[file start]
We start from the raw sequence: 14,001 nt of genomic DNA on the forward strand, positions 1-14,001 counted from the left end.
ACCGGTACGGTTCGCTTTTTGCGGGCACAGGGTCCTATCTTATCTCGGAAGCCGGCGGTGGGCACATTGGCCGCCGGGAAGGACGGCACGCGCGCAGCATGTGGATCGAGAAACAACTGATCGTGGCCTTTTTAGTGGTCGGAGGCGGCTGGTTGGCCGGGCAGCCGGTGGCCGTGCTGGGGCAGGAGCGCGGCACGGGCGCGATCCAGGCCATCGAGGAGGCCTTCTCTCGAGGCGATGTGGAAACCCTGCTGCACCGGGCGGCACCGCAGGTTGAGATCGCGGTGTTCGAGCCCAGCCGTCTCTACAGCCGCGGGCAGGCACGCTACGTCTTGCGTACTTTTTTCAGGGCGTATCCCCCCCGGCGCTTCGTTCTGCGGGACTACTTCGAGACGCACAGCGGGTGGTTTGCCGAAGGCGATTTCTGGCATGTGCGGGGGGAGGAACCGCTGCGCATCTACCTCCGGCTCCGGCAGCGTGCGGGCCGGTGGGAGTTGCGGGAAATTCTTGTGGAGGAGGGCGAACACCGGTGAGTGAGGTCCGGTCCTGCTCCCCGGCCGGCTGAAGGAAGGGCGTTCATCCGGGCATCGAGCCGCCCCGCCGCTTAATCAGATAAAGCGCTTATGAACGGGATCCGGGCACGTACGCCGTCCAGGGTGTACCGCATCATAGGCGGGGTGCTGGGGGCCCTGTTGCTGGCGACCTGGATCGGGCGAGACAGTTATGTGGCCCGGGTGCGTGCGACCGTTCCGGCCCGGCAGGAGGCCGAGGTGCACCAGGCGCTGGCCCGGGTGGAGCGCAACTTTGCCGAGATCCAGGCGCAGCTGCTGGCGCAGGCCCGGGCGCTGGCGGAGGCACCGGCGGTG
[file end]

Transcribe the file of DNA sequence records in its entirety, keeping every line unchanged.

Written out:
We start from the raw sequence: 14,001 nt of genomic DNA on the forward strand, positions 1-14,001 counted from the left end.
ACCGGTACGGTTCGCTTTTTGCGGGCACAGGGTCCTATCTTATCTCGGAAGCCGGCGGTGGGCACATTGGCCGCCGGGAAGGACGGCACGCGCGCAGCATGTGGATCGAGAAACAACTGATCGTGGCCTTTTTAGTGGTCGGAGGCGGCTGGTTGGCCGGGCAGCCGGTGGCCGTGCTGGGGCAGGAGCGCGGCACGGGCGCGATCCAGGCCATCGAGGAGGCCTTCTCTCGAGGCGATGTGGAAACCCTGCTGCACCGGGCGGCACCGCAGGTTGAGATCGCGGTGTTCGAGCCCAGCCGTCTCTACAGCCGCGGGCAGGCACGCTACGTCTTGCGTACTTTTTTCAGGGCGTATCCCCCCCGGCGCTTCGTTCTGCGGGACTACTTCGAGACGCACAGCGGGTGGTTTGCCGAAGGCGATTTCTGGCATGTGCGGGGGGAGGAACCGCTGCGCATCTACCTCCGGCTCCGGCAGCGTGCGGGCCGGTGGGAGTTGCGGGAAATTCTTGTGGAGGAGGGCGAACACCGGTGAGTGAGGTCCGGTCCTGCTCCCCGGCCGGCTGAAGGAAGGGCGTTCATCCGGGCATCGAGCCGCCCCGCCGCTTAATCAGATAAAGCGCTTATGAACGGGATCCGGGCACGTACGCCGTCCAGGGTGTACCGCATCATAGGCGGGGTGCTGGGGGCCCTGTTGCTGGCGACCTGGATCGGGCGAGACAGTTATGTGGCCCGGGTGCGTGCGACCGTTCCGGCCCGGCAGGAGGCCGAGGTGCACCAGGCGCTGGCCCGGGTGGAGCGCAACTTTGCCGAGATCCAGGCGCAGCTGCTGGCGCAGGCCCGGGCGCTGGCGGAGGCACCGGCGGTG